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Editor-In-Chief: C. Michael Gibson, M.S., M.D. [1]


Anaplasia (from ancient Greek: ἀνά ana, "on" + πλάσις plasis, "formation") is a noun referring to a condition whereby cells lose the morphological characteristics of mature cells and their orientation with respect to each other and to endothelial cells. The term also refers to a group of morphological changes in a cell (nuclear pleomorphism, altered nuclear:cytoplasmic ratio, presence of nucleoli, high proliferation index) that point to a possible malignant transformation. [1]

Loss of structural differentiation, especially as seen in most, but not all, malignant neoplasms.[2] Sometimes, the term also includes an increased capacity for multiplication.[3] Lack of differentiation is considered a hallmark of aggressive malignancies (ie. differentiates leiomyosarcomas from leiomyomas). The term anaplasia literally means "to form backward". It implies dedifferentiation, or loss of structural and functional differentiation of normal cells. It is now known, however, that at least some cancers arise from stem cells in tissues; in these tumors failure of differentiation, rather than dedifferentiation of specialized cells, account for undifferentiated tumors.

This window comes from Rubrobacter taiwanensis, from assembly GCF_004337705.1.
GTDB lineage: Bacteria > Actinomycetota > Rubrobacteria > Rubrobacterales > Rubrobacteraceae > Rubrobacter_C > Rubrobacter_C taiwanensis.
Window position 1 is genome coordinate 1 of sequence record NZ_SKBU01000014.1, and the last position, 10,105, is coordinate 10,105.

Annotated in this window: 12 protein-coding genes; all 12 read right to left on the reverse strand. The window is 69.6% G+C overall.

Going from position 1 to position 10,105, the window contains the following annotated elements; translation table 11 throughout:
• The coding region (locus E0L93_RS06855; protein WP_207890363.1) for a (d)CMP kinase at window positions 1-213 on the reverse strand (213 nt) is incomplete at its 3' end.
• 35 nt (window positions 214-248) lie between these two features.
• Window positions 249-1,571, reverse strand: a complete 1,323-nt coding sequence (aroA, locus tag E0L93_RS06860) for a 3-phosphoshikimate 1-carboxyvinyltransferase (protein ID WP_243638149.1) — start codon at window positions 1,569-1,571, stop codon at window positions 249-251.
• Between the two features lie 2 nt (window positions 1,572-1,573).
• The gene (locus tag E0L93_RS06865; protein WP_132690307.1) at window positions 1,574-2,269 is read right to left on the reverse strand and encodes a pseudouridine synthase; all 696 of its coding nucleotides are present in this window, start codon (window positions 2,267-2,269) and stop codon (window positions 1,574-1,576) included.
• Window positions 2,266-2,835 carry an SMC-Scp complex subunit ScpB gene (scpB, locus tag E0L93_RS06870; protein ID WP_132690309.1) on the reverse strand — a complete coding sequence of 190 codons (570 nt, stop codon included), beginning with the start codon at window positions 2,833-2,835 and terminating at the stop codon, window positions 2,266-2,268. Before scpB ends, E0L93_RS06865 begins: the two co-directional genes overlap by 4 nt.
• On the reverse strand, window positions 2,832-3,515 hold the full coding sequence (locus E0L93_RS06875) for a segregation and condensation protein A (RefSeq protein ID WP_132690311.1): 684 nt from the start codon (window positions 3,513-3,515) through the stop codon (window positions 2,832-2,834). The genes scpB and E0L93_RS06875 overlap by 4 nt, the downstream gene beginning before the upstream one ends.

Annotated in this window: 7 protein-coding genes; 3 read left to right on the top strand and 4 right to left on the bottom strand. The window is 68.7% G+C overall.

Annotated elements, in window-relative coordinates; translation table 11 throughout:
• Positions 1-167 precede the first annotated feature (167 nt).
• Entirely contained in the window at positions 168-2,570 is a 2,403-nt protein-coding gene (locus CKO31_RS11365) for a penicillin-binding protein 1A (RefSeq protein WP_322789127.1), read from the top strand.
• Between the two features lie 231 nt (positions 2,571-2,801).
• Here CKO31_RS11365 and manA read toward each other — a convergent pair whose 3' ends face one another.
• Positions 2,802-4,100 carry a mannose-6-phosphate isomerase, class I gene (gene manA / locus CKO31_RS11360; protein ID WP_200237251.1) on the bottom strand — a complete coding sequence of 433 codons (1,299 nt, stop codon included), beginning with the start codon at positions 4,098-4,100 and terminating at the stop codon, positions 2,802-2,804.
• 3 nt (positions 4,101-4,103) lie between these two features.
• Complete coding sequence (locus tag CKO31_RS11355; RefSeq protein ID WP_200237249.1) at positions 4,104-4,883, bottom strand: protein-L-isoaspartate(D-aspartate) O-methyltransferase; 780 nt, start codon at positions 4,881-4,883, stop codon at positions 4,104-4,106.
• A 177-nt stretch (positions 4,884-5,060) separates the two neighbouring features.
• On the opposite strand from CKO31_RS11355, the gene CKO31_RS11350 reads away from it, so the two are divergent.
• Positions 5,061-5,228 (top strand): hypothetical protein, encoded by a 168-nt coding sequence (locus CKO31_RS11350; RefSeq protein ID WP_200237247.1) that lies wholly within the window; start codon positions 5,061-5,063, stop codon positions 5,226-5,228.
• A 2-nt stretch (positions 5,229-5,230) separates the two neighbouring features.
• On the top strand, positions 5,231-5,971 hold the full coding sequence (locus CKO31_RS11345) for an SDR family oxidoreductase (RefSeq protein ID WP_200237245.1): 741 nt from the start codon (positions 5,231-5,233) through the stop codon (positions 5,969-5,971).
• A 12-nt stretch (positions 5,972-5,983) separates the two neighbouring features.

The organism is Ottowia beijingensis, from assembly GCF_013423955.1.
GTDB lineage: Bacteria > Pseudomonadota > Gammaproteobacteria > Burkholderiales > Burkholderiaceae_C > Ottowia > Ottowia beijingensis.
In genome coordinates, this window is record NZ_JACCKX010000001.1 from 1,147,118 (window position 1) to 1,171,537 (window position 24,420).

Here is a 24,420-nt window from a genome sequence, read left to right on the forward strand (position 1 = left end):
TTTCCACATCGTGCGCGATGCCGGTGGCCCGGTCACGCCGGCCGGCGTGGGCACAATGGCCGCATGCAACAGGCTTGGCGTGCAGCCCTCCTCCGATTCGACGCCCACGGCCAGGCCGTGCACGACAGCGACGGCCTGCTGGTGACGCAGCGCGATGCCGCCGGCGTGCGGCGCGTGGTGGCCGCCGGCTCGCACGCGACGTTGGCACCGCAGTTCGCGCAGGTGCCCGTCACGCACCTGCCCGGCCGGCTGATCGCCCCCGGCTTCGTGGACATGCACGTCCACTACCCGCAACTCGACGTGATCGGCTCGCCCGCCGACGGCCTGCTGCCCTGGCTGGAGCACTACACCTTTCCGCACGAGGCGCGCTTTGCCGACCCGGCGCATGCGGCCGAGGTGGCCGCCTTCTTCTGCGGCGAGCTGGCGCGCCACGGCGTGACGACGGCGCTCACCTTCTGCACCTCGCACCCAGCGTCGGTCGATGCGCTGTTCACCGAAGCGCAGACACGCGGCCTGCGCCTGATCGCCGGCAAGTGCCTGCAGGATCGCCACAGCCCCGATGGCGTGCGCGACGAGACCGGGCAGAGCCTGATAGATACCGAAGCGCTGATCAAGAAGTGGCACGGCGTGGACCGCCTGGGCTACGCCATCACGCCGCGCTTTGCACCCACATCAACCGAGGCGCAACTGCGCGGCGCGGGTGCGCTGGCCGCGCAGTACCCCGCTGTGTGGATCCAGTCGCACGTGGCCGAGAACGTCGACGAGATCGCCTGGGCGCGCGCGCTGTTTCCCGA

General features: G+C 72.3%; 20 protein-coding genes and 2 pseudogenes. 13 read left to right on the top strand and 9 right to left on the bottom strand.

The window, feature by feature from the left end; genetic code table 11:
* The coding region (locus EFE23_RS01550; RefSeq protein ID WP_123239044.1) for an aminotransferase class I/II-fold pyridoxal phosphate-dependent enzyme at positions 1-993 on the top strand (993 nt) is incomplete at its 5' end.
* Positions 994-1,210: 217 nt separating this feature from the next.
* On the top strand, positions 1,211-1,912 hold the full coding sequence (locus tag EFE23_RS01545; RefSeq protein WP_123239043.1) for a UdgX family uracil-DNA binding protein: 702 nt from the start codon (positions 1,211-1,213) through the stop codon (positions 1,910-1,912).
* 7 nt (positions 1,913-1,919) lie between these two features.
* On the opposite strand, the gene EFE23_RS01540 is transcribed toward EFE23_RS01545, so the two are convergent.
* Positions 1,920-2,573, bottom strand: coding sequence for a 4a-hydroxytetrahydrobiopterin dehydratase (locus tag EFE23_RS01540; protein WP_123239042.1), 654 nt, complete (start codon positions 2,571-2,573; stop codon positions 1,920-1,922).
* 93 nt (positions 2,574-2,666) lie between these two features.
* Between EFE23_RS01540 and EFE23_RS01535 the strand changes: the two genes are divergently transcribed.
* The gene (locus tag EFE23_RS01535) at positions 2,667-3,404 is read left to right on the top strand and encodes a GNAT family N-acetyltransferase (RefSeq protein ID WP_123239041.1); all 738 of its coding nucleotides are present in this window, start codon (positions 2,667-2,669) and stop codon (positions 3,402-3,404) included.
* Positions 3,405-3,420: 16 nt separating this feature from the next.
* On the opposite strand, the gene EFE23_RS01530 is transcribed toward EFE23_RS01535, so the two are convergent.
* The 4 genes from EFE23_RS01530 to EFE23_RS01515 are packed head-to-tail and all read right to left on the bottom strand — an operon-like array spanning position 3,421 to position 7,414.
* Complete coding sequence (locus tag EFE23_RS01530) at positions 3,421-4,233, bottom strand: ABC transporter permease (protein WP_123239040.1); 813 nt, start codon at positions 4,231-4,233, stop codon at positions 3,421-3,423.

Anaplastic cells display marked pleomorphism. The nuclei are characteristically extremely hyperchromatic (darkly stained) and large. The nuclear-cytoplasmic ratio may approach 1:1 instead of the normal 1:4 or 1:6. Giant cells that are considerably larger than their neighbors may be formed and possess either one enormous nucleus or several nuclei (syncytia). Anaplastic nuclei are variable and bizarre in size and shape. The chromatin is coarse and clumped, and nucleoli may be of astounding size. More important, mitoses are often numerous and distinctly atypical; anarchic multiple spindles may be seen and sometimes appear as tripolar or quadripolar forms. Also, anaplastic cells usually fail to develop recognizable patterns of orientation to one another (i.e. they lose normal polarity). They may grow in sheets, with total loss of communal structures, such as gland formation or stratified squamous architecture. Anaplasia is the most extreme disturbance in cell growth encountered in the spectrum of cellular proliferations.[4]

See also


  3. biology-online dictionary
  4. Kumar, Vinay, Abul Abbas, Nelson Fausto, and Richard Mitchell. Robbins Basic Pathology. 8th ed. Philadelphia: Saunders Elsevier, 2007. 176-177.